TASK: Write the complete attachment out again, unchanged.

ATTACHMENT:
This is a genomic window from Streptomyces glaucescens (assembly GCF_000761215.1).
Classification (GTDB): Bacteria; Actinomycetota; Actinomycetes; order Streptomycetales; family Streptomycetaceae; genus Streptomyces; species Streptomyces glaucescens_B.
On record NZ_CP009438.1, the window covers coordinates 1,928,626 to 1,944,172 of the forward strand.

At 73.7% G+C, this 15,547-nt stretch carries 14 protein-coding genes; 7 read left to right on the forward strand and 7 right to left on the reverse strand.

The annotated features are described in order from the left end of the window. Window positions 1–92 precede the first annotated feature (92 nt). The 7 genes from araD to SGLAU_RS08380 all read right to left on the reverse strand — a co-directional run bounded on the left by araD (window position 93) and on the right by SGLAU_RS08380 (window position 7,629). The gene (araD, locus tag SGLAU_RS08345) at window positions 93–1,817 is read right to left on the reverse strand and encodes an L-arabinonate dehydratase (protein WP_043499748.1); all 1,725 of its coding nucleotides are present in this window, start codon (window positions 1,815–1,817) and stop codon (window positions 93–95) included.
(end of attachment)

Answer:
This is a genomic window from Streptomyces glaucescens (assembly GCF_000761215.1).
Classification (GTDB): Bacteria; Actinomycetota; Actinomycetes; order Streptomycetales; family Streptomycetaceae; genus Streptomyces; species Streptomyces glaucescens_B.
On record NZ_CP009438.1, the window covers coordinates 1,928,626 to 1,944,172 of the forward strand.

At 73.7% G+C, this 15,547-nt stretch carries 14 protein-coding genes; 7 read left to right on the forward strand and 7 right to left on the reverse strand.

The annotated features are described in order from the left end of the window. Window positions 1–92 precede the first annotated feature (92 nt). The 7 genes from araD to SGLAU_RS08380 all read right to left on the reverse strand — a co-directional run bounded on the left by araD (window position 93) and on the right by SGLAU_RS08380 (window position 7,629). The gene (araD, locus tag SGLAU_RS08345) at window positions 93–1,817 is read right to left on the reverse strand and encodes an L-arabinonate dehydratase (protein WP_043499748.1); all 1,725 of its coding nucleotides are present in this window, start codon (window positions 1,815–1,817) and stop codon (window positions 93–95) included.